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Bookideas.com reviews my success handbook
The It Can't Be Done, No Way, You've Got To Be Kidding, Crazy Or Unbelievably Stupid To Try It, Handbook For Success Rating:
by Clayton Bye
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Reviewed by: John L. Hoh, Jr.
The title of this book is rather long. In fact, the BookIdeas database might truncate it. If that's the case, the full title is The It Can't be Done, No Way, You've Got to be Kidding, Crazy or Unbelievably Stupid to Try it, Handbook for Success.
At its heart this is a book about sales and marketing. Now, before you go on to read the next review, pause, take a deep breath, and I'll explain why you may want to read this book.
Mr. Bye relates that we all sell something. You might think you are an engineer or writer or administrative assistant or whatever vocation you hold. But when you are unemployed or looking for a better job, are you not selling yourself? Isn't that what a resume does in part? And if the resume gets you in the door (an interview), then you sell yourself to the decision makers. Or when you date (or attempt to), aren't you "selling" yourself?
The book also addresses goals in life. Anything worth having is worth striving for and making an effort for. Mr. Bye reinforces the notion that success and goals require effort.
I enjoyed Mr. Bye equating sales to a relationship. A good salesman isn't making a sale but looking for a "win-win." The offer you make to another person has to have value. In working with churches trying to grow through evangelism, I see this lack of a relationship dynamic. People have to feel comfortable about something before they invest time, cash, or emotions into it. There has to be a relationship built into the experience. Mr. Bye even asks if you (the reader) have gone back after a sale and asked if the promises made were kept. You may not get a negative response; but having the thoughtfulness to ask makes a difference. I remember after buying a car returning to the dealership with a problem. The dealership had their "policies." I asked to see the salesman and was told he no longer worked there. Do you think I have gone back to that dealership since? You see the promises made weren't fulfilled and I feel I didn't "win."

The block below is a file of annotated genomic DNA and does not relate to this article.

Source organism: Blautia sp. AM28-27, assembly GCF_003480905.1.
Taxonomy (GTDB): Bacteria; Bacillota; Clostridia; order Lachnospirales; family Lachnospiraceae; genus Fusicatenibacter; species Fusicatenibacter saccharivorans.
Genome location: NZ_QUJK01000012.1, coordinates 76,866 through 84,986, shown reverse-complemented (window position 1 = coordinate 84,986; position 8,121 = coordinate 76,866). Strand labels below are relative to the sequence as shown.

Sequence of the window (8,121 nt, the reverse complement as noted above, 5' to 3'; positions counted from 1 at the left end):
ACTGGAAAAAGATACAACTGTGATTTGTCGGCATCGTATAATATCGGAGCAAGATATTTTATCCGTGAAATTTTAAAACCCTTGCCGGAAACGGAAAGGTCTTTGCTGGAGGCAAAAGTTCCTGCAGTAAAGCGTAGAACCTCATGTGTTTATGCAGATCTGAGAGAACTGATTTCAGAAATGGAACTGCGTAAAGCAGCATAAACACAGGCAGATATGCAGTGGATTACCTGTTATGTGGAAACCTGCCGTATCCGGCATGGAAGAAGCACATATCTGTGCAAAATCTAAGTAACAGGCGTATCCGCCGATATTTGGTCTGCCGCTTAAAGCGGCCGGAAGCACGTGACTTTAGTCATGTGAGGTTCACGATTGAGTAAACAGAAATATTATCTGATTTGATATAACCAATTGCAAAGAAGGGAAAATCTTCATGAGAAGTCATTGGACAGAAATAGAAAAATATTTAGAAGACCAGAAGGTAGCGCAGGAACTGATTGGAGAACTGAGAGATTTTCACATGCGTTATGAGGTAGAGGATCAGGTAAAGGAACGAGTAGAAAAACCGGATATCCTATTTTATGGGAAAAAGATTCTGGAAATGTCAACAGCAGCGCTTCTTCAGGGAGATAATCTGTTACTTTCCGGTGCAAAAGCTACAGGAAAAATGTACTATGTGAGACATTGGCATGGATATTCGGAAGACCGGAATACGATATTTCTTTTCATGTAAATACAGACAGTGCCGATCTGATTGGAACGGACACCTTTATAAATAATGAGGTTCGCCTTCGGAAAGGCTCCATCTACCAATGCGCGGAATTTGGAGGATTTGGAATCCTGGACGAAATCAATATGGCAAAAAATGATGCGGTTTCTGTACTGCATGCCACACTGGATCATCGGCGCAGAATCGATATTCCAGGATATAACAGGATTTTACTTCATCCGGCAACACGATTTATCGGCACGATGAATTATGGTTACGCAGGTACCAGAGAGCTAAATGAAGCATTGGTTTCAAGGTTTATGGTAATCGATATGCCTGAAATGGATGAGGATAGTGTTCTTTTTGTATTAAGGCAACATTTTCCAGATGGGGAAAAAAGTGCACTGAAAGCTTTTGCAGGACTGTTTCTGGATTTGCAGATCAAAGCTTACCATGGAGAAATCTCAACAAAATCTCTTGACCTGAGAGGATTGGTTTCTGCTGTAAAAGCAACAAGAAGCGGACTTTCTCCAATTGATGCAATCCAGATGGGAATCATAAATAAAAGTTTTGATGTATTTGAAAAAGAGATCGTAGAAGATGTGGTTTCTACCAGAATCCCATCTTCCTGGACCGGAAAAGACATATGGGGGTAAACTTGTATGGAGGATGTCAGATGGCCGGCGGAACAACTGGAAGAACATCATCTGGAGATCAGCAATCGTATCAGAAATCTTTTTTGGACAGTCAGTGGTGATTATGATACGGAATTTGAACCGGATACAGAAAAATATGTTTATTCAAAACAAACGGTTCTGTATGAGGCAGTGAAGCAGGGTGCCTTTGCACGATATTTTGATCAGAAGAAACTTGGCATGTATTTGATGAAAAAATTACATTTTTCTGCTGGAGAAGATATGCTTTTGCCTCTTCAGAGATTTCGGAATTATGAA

Mr. Bye uses many anecdotes to make his points. That helps ground what he is writing.
Thomas Edison is held up often as an example, not only for his triumphs but also for the many failures that led to the triumphs. He notes how Edison persevered through over a thousand experiments to develop the incandescent bulb. He also records the positive spirit Edison had when his lab burned down in a total loss. Edison's reply? "Now we can start from scratch!"
Each chapter ends with questions the reader can contemplate or ponder. I like the way these questions tie up the theme of each chapter.
You will also like Clayton Bye's "Four A's of Accomplishment." At least twice he enumerates them:
I see this book as not only for salespeople, who are its primary audience, but also for people needing motivation in life. Churches can glean insights for outreach as well as building relationships.
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